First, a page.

University of Wisconsin Madison College of Engineering
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The undergraduate program undergraduate educational objectives are reviewed by the Biomedical Engineering faculty at least once annually, and approved by the Faculty Committee. The most current program objectives are available on the BME website and published in the Biomedical Engineering undergraduate booklet.


The mission of the Department of Biomedical Engineering is to:


Create, integrate, transfer and apply knowledge of engineering design and problem solving through the development of professionals and leaders in engineering, medicine and biology.


Program Educational Objectives (PEOs):


We recognize that our graduates will choose to use the knowledge and skills that they have acquired during their undergraduate years to pursue a wide variety of career and life goals, and we encourage this diversity of paths. Whatever path graduates choose, be it a job, postgraduate education, or volunteer service, be it in engineering or another field, we have for our graduates the following objectives; that they will:


1. exhibit strong skills in problem solving, leadership, teamwork, and communication;

2. use these skills to contribute to their communities;

3. make thoughtful, well-informed career choices; and

4. demonstrate a continuing commitment to and interest in their own and others' education.


ABET Student Outcomes (SOs) a-k and BME Specific Outcomes:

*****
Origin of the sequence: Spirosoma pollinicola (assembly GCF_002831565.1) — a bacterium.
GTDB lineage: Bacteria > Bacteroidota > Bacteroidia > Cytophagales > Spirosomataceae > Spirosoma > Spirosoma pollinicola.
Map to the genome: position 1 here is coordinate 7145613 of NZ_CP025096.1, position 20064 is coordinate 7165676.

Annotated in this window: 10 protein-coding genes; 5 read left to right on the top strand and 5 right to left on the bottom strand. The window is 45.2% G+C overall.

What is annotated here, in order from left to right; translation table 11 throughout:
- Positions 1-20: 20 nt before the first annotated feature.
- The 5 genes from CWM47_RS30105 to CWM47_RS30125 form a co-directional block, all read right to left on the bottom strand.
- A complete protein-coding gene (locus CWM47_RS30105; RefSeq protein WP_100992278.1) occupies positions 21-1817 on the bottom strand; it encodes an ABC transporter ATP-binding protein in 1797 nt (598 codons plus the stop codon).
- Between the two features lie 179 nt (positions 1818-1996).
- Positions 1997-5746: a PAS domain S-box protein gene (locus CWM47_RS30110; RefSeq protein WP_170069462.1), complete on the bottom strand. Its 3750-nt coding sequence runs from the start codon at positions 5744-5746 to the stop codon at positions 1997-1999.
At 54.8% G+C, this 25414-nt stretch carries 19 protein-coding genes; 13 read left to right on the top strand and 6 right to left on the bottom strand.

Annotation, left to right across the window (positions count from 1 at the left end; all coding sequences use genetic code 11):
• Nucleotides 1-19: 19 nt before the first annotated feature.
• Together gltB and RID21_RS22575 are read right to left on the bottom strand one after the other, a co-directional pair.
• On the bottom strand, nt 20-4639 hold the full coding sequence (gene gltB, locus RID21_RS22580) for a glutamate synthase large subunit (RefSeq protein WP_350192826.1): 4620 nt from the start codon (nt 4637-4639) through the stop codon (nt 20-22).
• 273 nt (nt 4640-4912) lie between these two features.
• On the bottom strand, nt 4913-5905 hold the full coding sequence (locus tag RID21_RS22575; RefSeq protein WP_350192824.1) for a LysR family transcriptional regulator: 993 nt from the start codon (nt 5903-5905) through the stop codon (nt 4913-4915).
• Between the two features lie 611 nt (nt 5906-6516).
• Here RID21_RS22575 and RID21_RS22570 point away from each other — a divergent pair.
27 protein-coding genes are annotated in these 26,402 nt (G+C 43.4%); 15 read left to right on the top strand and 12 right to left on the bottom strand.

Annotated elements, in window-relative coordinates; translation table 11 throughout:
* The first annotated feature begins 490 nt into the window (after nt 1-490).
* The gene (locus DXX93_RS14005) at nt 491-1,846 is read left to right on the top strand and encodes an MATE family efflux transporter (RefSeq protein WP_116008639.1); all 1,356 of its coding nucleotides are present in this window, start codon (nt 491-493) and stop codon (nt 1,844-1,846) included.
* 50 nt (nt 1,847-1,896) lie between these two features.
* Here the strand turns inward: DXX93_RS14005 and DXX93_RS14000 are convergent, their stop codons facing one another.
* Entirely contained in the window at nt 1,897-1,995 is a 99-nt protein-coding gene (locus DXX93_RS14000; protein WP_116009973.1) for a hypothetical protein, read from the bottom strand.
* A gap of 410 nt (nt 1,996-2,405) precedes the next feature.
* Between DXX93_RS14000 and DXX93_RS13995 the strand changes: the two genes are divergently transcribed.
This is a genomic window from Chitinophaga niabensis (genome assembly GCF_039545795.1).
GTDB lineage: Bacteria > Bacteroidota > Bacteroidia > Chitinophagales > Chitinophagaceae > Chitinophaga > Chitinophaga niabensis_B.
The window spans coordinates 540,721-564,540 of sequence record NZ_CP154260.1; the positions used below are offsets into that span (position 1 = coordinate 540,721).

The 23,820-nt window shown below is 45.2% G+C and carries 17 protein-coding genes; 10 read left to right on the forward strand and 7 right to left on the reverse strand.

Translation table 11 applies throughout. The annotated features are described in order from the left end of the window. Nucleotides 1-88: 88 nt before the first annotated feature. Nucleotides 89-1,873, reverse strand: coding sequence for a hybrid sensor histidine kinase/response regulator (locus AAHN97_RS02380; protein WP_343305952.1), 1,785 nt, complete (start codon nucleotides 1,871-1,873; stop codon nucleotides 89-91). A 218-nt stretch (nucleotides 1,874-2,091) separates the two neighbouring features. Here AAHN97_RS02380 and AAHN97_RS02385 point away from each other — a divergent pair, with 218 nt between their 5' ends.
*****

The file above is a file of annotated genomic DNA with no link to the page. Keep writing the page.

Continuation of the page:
Upon graduation we expect that each Biomedical Engineering student will demonstrate:



an ability to apply knowledge of mathematics (including differential equations and statistics), science, and engineering to solve problems at the interface of engineering and biology


an ability to design and conduct experiments (including making measurements) on, as well as to analyze and interpret data from living systems; addressing the problems associated with the interaction between living and non-living materials and systems.


an ability to design a system, component, or process to meet desired needs within realistic constraints such as economic, environmental, social, political, ethical, health and safety, manufacturability, and sustainability


an ability to function on multidisciplinary and diverse teams and provide leadership


an ability to identify, formulate, and solve biomedical engineering problems


an understanding of professional and ethical responsibility


an ability to communicate effectively: by oral, written and graphic modes


the broad education necessary to understand the impact of engineering solutions in a global, economic, environmental, and societal context


a recognition of the need for, and an ability to engage in life-long learning


a knowledge of contemporary issues


an ability to use the techniques, skills, and modern engineering tools necessary for engineering practice


and an understanding of biology, human physiology, and chemistry as related to biomedical engineering needs.

Revised: September 10, 2013


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